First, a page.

If you are on a personal connection, like at home, you can run an anti-virus scan on your device to make sure it is not infected with malware.If you are at an office or shared network, you can ask the network administrator to run a scan across the network looking for misconfigured or infected devices.This week, the National Crime Agency (NCA) has announced it's launching a campaign to give parents advice on how to respond if their child becomes involved in sexting.
Children can be left vulnerable to exploitation or blackmail, and is even being used by sex offenders in a bid to snare youngsters to rape and abuse, it said.While police and child protection experts are dealing with at least one case every day of children being ensnared in serious cases of “sexting”, including grooming attempts by paedophiles.• Sexting: Serious case of young sex images 'every day', say investigators The NCA's centre for tackling abuse, CEOP Command, receives on average one report a day of a child protection issue linked to sexting.In some instances under-18s are tricked into sending intimate photographs of themselves to adult sex offenders who then attempt to blackmail them into sending more – in what detectives have dubbed “sextortion”.Other serious cases have involved sexual images which were sent privately to a boyfriend or girlfriend being distributed widely after a relationship turned sour. And it comes just weeks after a disturbing report by the Internet Watch Foundation (IWF) revealed that a significant number of children – some as young as seven – are posting explicit images of themselves online and allowing strangers to view them in sexual poses via webcams in their bedrooms.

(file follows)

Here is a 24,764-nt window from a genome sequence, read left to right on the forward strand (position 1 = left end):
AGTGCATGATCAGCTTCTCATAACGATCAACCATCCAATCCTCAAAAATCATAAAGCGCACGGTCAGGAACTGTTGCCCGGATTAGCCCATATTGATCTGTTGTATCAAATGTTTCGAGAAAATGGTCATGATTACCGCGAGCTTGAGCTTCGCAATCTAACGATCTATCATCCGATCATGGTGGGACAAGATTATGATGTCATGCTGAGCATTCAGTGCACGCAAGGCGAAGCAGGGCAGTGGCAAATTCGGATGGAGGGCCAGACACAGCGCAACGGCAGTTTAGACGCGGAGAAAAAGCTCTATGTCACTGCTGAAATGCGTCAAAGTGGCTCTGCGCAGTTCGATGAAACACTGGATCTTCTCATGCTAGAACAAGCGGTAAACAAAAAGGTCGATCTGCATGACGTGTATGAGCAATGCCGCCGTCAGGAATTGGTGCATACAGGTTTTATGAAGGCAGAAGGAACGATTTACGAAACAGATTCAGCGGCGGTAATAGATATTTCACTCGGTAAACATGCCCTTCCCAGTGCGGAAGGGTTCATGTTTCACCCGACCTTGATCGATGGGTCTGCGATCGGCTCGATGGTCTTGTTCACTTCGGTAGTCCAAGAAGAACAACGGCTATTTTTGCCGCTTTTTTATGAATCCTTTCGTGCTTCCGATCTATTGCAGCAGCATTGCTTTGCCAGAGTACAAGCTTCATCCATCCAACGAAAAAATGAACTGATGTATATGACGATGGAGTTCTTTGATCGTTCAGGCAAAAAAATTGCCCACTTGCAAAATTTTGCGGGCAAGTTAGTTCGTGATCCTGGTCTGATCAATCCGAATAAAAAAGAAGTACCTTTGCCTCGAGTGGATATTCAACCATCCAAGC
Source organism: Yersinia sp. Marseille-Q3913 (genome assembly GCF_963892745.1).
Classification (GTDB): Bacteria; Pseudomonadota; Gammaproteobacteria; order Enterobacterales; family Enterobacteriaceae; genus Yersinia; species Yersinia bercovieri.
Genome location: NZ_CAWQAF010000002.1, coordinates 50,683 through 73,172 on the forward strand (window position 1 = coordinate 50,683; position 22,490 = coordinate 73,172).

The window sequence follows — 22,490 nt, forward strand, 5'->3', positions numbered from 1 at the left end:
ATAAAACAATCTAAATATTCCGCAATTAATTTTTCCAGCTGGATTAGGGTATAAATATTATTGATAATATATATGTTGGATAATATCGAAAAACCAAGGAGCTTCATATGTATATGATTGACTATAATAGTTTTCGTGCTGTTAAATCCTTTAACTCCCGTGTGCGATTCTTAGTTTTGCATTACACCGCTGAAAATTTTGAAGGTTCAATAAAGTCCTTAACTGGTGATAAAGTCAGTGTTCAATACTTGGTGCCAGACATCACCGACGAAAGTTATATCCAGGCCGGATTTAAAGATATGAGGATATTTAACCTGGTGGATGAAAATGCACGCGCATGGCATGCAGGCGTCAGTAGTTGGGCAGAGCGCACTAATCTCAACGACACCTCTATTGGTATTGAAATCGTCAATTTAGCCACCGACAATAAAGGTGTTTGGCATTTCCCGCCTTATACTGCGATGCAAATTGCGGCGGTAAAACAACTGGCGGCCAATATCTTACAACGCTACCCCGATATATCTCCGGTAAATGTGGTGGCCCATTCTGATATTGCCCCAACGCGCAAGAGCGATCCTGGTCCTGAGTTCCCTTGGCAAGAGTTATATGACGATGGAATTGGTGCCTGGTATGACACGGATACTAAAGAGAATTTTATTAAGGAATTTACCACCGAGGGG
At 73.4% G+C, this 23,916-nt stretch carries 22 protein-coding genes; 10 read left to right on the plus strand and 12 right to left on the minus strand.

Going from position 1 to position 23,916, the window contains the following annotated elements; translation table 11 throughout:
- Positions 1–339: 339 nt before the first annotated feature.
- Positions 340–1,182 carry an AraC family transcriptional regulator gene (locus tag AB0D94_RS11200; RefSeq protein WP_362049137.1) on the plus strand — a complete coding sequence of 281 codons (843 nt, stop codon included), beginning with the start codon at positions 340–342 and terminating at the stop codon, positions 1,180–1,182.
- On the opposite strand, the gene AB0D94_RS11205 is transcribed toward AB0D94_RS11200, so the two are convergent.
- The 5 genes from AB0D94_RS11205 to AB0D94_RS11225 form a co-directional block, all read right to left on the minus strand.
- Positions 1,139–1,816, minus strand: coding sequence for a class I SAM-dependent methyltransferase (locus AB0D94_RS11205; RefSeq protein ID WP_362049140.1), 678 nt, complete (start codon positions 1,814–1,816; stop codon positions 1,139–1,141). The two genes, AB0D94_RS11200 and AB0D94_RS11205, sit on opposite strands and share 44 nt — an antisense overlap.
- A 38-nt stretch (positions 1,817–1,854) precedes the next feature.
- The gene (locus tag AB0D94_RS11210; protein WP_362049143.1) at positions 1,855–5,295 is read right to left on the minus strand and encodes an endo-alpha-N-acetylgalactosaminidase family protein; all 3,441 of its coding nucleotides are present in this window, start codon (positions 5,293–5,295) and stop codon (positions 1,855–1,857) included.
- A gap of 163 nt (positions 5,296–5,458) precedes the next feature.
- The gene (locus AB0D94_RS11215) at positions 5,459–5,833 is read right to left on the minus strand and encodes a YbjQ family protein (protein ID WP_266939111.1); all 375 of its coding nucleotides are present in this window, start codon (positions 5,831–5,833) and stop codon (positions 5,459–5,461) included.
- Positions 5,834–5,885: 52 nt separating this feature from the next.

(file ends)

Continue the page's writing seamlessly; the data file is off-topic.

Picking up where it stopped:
Over a three month period, nearly 4,000 photos or videos were uploaded.A significant percentage of these featured children aged 15 and under. The content is at risk of being viewed by sex offenders, with some adults encouraging children to carry out lurid sexual acts so they can view and share the material.What's even sadder is that we're no stranger to stories like this.Over the past 12 months, we've learnt that children as young as 11 are becoming victims of revenge porn.And we've seen young celebrities have their private (and explicit) photos hacked and leaked on to the internet.Worryingly, this latest report indicates that we may only have seen the tip of the iceberg, when it comes to the online sexual abuse of children.